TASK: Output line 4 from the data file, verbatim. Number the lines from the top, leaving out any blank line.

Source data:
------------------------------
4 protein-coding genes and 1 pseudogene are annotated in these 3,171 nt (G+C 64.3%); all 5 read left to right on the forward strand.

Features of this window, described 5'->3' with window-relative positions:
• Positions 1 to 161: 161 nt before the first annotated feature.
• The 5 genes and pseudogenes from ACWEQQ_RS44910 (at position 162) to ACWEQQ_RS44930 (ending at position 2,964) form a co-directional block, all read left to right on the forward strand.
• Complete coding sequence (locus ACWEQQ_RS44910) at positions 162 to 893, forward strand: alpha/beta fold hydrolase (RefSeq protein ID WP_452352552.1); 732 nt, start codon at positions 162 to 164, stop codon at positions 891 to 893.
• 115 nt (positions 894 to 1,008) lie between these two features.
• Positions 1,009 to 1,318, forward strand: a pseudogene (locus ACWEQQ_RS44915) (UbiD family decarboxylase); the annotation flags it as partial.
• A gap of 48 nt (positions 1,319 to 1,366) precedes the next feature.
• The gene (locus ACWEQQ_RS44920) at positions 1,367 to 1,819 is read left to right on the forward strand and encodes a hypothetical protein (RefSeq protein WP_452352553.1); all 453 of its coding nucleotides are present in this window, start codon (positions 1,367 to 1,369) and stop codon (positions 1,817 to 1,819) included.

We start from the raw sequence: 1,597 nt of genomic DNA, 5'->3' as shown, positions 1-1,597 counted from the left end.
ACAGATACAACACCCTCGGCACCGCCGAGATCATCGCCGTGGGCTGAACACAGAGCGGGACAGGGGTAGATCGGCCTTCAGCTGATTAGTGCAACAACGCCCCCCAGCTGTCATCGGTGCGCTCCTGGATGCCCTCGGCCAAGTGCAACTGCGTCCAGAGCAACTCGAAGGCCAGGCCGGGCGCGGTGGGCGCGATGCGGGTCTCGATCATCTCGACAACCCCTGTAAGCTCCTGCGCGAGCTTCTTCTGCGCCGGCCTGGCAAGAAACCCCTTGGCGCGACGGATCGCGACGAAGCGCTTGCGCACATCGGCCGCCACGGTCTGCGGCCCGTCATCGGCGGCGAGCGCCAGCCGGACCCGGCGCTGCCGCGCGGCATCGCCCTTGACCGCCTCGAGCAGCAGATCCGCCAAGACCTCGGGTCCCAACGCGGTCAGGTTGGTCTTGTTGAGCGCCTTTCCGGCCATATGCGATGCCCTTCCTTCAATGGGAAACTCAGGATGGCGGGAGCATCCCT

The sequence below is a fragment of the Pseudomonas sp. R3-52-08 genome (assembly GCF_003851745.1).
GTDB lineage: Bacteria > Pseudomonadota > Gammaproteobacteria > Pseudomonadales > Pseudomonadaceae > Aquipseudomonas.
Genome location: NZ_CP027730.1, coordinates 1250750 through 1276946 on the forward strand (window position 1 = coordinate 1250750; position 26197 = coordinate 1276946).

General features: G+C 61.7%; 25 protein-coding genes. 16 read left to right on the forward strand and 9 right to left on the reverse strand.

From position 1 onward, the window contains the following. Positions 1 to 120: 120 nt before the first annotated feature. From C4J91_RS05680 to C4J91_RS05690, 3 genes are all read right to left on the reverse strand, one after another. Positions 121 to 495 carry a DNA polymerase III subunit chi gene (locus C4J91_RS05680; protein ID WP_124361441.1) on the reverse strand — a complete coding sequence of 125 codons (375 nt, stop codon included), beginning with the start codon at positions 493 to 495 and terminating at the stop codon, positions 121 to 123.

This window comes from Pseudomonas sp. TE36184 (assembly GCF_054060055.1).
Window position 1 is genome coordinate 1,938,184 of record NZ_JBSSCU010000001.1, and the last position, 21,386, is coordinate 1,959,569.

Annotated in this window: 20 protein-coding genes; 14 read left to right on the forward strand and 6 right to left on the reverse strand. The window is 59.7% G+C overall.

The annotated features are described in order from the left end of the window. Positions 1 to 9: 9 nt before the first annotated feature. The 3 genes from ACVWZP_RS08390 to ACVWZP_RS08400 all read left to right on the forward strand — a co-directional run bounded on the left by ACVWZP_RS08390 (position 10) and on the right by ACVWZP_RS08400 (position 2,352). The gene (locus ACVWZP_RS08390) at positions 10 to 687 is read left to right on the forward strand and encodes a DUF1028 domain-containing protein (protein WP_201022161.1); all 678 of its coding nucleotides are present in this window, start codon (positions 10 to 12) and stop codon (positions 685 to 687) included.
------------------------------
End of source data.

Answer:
• The 5 genes and pseudogenes from ACWEQQ_RS44910 (at position 162) to ACWEQQ_RS44930 (ending at position 2,964) form a co-directional block, all read left to right on the forward strand.